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22 March, 2024
Market News

NZ residential rental market news, March 22

Sam Nicholls
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Regional market overviews; the regions FHBs cannot afford, even with a 20% deposit; and GST bills for owners with AirBnBs.

Too long; didn't read? Here're this week's TLDRs...

Investor rental returns still need topping up to cover the mortgage
    New Zealand’s residential real estate market is worth a combined $1.62 trillion. 
    There was a 1.6% increase in average property values across NZ in the three months to February, on an annual basis however values fell -1.4% in the year to February. That’s the smallest annual drop since October 2022 (-0.6%). 
    Property values in the country’s main urban centres and regional areas were all in positive territory in the three months to February. 
    Tauranga was the strongest performing city area, with average property values increasing 2.7% in the three months to February, while within Auckland, Manukau saw a 3.5% rise. 
    February sales volumes increased for the 10th consecutive month and were 19% higher than the same month last year. 
    There were more than 69,000 sales in the year to February, still well below NZ’s 10-year average of more than 90,000 per year. 
    There were 9,994 new listings over the four weeks ending 10th March, an increase on the same time last year but still short of the long-term average. 
    Total stock on the market is up by around 6% on the same time last year.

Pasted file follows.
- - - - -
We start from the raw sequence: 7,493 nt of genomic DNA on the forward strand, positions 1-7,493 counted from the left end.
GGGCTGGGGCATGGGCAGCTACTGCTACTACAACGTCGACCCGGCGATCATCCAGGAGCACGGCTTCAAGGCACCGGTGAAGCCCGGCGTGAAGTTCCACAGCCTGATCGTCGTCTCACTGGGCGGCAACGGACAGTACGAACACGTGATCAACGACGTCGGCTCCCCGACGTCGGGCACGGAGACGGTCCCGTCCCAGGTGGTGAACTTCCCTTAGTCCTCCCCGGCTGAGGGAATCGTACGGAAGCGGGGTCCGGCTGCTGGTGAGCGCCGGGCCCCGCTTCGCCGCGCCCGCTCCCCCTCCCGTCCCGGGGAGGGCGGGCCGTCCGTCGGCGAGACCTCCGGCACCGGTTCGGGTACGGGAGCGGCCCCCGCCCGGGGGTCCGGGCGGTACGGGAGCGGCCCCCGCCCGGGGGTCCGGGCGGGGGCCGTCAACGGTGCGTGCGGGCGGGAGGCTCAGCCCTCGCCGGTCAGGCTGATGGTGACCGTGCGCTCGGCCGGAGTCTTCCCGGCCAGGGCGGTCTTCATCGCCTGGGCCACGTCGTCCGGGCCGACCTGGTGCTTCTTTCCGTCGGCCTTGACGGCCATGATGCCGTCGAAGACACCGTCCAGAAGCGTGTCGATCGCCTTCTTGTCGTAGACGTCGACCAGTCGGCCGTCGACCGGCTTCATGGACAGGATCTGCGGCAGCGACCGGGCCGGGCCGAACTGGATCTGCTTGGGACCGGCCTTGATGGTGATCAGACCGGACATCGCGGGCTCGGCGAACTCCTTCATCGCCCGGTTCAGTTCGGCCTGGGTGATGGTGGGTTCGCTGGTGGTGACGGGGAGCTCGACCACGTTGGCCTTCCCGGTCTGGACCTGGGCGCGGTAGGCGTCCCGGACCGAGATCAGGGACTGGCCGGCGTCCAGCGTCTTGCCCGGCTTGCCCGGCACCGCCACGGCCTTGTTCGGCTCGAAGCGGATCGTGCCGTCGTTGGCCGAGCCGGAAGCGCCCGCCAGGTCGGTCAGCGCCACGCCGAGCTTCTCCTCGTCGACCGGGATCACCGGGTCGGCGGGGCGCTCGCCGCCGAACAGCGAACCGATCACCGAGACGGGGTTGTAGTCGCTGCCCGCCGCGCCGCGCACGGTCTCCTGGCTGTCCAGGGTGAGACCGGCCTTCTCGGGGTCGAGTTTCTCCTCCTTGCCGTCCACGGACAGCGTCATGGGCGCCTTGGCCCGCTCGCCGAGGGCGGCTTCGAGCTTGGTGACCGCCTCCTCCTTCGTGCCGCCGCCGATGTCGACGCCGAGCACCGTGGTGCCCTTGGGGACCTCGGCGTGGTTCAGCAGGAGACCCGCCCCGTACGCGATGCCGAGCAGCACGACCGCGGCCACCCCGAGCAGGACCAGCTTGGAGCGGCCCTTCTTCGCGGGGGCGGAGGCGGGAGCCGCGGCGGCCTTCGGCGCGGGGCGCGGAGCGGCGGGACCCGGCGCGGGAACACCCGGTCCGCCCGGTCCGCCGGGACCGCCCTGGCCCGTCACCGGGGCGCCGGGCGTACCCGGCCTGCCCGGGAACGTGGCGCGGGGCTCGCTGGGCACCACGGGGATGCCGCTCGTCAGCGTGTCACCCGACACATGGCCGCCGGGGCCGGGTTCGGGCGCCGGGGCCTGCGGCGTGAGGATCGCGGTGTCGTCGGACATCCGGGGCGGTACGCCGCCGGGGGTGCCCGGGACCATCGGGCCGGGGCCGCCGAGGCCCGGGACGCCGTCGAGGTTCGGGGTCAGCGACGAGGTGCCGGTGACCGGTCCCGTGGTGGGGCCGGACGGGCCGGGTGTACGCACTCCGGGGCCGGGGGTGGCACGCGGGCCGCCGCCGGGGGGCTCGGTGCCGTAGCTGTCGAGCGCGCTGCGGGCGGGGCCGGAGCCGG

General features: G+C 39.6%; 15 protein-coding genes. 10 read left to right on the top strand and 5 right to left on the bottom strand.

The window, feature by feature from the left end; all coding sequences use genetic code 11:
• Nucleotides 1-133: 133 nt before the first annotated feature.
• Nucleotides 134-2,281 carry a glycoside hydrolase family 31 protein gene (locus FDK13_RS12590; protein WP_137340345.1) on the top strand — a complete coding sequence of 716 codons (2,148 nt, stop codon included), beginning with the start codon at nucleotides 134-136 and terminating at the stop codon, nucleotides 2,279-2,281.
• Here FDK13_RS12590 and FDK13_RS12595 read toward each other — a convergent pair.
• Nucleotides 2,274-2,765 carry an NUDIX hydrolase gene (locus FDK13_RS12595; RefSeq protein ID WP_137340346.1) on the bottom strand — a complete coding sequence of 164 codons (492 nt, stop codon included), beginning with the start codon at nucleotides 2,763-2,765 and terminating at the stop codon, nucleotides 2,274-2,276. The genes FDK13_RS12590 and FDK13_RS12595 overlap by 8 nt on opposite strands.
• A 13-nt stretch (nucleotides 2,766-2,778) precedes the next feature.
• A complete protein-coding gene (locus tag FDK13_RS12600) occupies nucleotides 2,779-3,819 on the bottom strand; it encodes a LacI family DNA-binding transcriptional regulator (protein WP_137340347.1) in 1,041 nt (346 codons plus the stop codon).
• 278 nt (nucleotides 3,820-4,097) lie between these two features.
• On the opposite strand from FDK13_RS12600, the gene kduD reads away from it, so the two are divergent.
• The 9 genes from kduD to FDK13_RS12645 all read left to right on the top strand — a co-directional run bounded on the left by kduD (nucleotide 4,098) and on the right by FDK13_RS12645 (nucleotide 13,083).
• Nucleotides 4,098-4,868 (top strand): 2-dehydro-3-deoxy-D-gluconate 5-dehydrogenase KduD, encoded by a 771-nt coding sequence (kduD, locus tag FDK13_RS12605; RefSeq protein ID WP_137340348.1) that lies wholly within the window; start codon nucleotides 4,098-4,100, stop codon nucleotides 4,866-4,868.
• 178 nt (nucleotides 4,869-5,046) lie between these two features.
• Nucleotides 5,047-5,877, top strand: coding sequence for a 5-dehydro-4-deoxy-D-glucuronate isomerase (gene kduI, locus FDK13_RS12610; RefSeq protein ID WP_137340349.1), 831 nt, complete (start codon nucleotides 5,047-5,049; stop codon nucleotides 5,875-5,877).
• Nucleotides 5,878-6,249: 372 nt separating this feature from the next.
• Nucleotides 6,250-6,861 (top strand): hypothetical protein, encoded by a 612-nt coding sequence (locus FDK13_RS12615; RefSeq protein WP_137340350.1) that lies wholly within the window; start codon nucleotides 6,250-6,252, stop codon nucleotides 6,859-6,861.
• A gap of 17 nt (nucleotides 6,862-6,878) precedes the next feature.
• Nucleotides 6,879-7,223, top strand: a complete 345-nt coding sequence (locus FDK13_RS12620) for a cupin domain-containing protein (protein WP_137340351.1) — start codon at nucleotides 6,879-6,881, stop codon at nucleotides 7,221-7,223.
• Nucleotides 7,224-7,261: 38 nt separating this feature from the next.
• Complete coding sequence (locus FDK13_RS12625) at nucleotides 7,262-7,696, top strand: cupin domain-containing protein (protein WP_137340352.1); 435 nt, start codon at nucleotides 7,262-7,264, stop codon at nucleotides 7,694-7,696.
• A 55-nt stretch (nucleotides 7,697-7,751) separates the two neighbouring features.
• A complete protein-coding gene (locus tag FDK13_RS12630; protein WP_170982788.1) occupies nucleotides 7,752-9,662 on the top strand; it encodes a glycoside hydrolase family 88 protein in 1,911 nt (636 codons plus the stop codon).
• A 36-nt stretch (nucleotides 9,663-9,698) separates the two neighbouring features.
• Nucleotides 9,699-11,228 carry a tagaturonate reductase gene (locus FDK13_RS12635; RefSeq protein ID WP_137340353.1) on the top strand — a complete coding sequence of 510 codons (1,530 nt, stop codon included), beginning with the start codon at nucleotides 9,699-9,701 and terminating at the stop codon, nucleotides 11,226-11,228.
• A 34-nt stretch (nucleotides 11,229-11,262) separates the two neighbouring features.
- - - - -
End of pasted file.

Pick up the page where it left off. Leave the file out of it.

First home buyers’ market share of 26% remains consistently high, and there’s been an uptick in cash multiple property owner activity to 14% of buyers. 
    National rental growth of 6.0% is running at historically high levels. 
    Gross rental yields nationally remain at 3.2% (from a trough of 2.6% for much of 2022), the highest level since late 2020. 
    Around 57% of NZ’s existing mortgages by value are currently fixed but are due to reprice onto a new (generally higher) mortgage rate over the next 12 months. 
    Inflation seems to have passed its peak and the Reserve Bank will wait to see the effects of the final 5.5% OCR for this tightening cycle. 
    Read the article

Tony Alexander: Survive to ‘25 - why we’re all holding on till interest rates drop
    Commentary on New Zealand's economic growth prospects has become more negative since the start of the year, summarised by the phrase "Survive to ‘25". 
    This reflects a view that 2023 will be challenging for many sectors, but conditions are expected to improve in 2024. 
    Reasons for the pessimistic outlook include weaker household spending than expected, despite high net migration, and fears over further interest rate hikes.